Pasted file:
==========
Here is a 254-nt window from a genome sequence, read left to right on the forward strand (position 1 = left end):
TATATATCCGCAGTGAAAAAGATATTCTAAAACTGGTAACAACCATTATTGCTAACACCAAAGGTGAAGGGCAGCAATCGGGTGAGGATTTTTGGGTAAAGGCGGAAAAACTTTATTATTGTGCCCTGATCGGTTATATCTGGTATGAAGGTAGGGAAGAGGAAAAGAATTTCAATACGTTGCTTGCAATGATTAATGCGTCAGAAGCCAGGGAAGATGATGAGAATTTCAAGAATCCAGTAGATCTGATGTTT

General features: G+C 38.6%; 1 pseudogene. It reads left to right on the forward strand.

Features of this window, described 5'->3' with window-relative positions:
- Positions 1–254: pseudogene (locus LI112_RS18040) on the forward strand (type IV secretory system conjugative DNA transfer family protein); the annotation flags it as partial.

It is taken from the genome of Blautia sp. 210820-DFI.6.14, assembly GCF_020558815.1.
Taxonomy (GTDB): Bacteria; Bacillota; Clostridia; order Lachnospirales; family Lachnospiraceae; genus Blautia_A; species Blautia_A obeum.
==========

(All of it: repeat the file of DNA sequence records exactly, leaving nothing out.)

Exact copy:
Here is a 254-nt window from a genome sequence, read left to right on the forward strand (position 1 = left end):
TATATATCCGCAGTGAAAAAGATATTCTAAAACTGGTAACAACCATTATTGCTAACACCAAAGGTGAAGGGCAGCAATCGGGTGAGGATTTTTGGGTAAAGGCGGAAAAACTTTATTATTGTGCCCTGATCGGTTATATCTGGTATGAAGGTAGGGAAGAGGAAAAGAATTTCAATACGTTGCTTGCAATGATTAATGCGTCAGAAGCCAGGGAAGATGATGAGAATTTCAAGAATCCAGTAGATCTGATGTTT

General features: G+C 38.6%; 1 pseudogene. It reads left to right on the forward strand.

Features of this window, described 5'->3' with window-relative positions:
- Positions 1–254: pseudogene (locus LI112_RS18040) on the forward strand (type IV secretory system conjugative DNA transfer family protein); the annotation flags it as partial.

It is taken from the genome of Blautia sp. 210820-DFI.6.14, assembly GCF_020558815.1.
Taxonomy (GTDB): Bacteria; Bacillota; Clostridia; order Lachnospirales; family Lachnospiraceae; genus Blautia_A; species Blautia_A obeum.